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Gulf Islands

Fort Barrancas Tour

brochure Gulf Islands - Fort Barrancas Tour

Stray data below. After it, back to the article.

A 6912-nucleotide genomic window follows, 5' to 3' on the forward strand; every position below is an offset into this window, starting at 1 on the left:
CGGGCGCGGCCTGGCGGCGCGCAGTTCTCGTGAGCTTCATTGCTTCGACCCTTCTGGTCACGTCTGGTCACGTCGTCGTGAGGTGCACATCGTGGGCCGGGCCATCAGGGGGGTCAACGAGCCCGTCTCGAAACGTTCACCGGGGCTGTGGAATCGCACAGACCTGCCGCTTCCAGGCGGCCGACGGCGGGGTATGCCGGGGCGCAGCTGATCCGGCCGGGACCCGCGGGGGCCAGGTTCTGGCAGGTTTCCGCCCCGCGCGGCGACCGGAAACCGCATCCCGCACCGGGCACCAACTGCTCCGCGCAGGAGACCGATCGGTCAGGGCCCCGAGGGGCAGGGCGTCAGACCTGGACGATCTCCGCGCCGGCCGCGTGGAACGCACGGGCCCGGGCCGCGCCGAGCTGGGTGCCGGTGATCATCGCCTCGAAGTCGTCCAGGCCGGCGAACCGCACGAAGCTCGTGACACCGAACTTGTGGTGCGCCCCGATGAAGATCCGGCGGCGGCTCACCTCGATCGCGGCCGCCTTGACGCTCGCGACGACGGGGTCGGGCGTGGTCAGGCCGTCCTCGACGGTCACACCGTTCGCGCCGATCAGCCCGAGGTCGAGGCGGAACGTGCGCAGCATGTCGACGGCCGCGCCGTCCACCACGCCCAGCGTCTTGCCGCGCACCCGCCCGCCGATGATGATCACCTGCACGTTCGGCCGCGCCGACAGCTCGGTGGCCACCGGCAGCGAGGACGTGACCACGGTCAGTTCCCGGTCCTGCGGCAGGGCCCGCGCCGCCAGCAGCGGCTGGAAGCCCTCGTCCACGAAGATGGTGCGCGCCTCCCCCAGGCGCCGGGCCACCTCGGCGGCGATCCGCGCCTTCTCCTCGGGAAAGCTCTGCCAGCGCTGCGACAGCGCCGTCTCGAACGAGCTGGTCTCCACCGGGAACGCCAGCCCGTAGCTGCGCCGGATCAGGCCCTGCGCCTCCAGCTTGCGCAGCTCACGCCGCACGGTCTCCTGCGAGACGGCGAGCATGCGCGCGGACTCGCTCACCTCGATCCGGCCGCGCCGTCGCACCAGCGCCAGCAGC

Gulf Islands National Seashore Florida, Mississippi National Park Service U.S. Department of the Interior Fort Barrancas Situated on the bluffs overlooking Pensacola Bay, Fort Barrancas was built to protect the United States from foreign invaders. Once considered vital to national defense, today Fort Barrancas illustrates the evolution of military technology and American values. Building the Fort 1839-1844 After Spain’s cession of Florida to the United States in 1819, the U.S. Army Corps of Engineers dispatched officers to survey the new coastline. The U.S. Navy selected Pensacola Bay to become the site of its main navy yard on the Gulf Coast. In order to protect the navy yard and the bay, the U.S. Army built permanent coastal fortifications. Built between 1839 and 1844, Fort Barrancas was the third fort established on the bay. It was constructed over the ruins of a 1798 Spanish fort named Fort San Carlos de Barrancas. Situated below the barrancas (Spanish for bluffs) was a 1797 water battery named Bateria de San Antonio. The water battery was retained and modified for use by the Army. The Civil War 1861-1865 When Abraham Lincoln became president-elect in November 1860, Southern slaveholding states began seceding or talked of seceding from the Union. A national crisis had begun. On January 8, 1861, 1st Lieutenant Adam Slemmer ordered Company G, 1st U.S. Artillery to guard Fort Barrancas to prevent its seizure by Florida. On January 10, Slemmer evacuated the mainland forts in favor of Fort Pickens. That same day Florida seceded from the Union. Forts Barrancas and McRee, Advanced Redoubt, and the navy yard were occupied by Florida and Alabama militia on January 12. Fort Barrancas was used to organize and train Confederate soldiers. These soldiers used the fort’s cannon U.S. Coastal Defense 1885-1947 Fort Barrancas became obsolete because of new developments to cannon and naval war vessels. In 1885 the U.S. government began evaluating proposals for new coastal defenses, and an 1893 survey deemed Pensacola Bay commercially and militarily important. In 1902 Fort Barrancas was equipped with a Fire Commander’s Station and general secondary stations to help direct artillery fire from Santa The planned armament for the fort included: ten 24-pounders (pdrs); two 8-inch seacoast howitzers; five 18-pdrs; three 12-pdrs; one 8-inch mortar; two coehorn mortars; two field 6-pdrs and one field 12-pdr; and eight 24-pdr flank howitzers in the counterscarp. The water battery included eleven 32-pdrs; two 8-inch seacoast howitzers; and two 10-inch mortars. Major William H. Chase was the Army’s Superintending Engineer. Chase contracted a company to lease enslaved men to work as laborers and tradesmen to build the fort. From March 21 to September 21, the enslaved labored from sunrise to sunset, with one hour for both breakfast and dinner. in a bombardment against Fort Pickens on November 22 and 23, 1861. Confederate Major General Braxton Bragg wrote: “For the number and caliber of guns and weight of metal brought into action it will rank with the heaviest bombardment in the world.” The Confederate army evacuated Pensacola in May 1862. After sixteen months U.S. soldiers reclaimed Fort Barrancas. Some regiments that garrisoned the fort composed free and enslaved black men. These regiments included the 14th Regiment, Corps d’Afrique, 25th United States Colored Troops (USCT), 82nd USCT, and the 97th USCT. Private George Mitchell of Company G, 25th USCT, was a former slave who fought for his freedom at Fort Barrancas. Rosa Island and Perdido Key. By 1914 the fort received a radio station and two steel masts. The Coast Artillery Corps was responsible for these defenses through World War II. Fort Barrancas was declared surplus in 1947. As military technology and American values evolved, the mission for Fort Barrancas remained the same – protect the bay and the laws, principles, and lives of American citizens. Guide to Fort Barrancas 1. Glacis: This gentle earthen slope protected the fort from land-based artillery while exposing attacking infantrymen. 2. Scarp and Counterscarp: The main walls (scarp) supported the barbette which provided defense against both ships and infantry. The outer walls (counterscarp) supported the glacis and provided loopholes for muskets and embrasures for cannon to fire into the ditch. 7. Scarp Gallery: A series of arches supported the sand fill and allowed access to the loopholes for muskets. Vertical vents above the loopholes allowed smoke from the guns to escape. 8. Counterscarp Gallery: A tunnel under the ditch leads to this casemated area, containing loopholes for muskets, embrasures for cannon, and powder magazines to allow reverse fire into the ditch. 9. Parade: This open area is where troops were inspected or drilled. The foundation in the corner indicates where a hot shot furnace, in which round shot was heated before firing, once stood. 10. Water Battery: The tunnel from the parade leads to the water battery. Cannon projectiles from the battery ricocheted off of the surface of the bay to hit ships at the water line. 3. Ditch: A dry ditch covered two sides of the fort. Assaulting infantrymen who entered the ditch would suffer heavy casualties from musket and cannon fire through openings in the walls. 4. Drawbridge: Operated by a counterweight and winch, it pivoted at the center. It could be raised to isolate the fort’s scarp from a landbased attack. 5. Sally Port: The main entrance to the fort was guarded by heavy oak doors. A small wicket gate allowed entry without opening the main doors. 6. Guard Room: This room had four bunks and a six-man guard detail. Soldiers rotated with two men on guard duty (2-hours on, 4-hours off, for 24-hours) while four men rested. The main barracks were to the east of the fort. BAE 3/17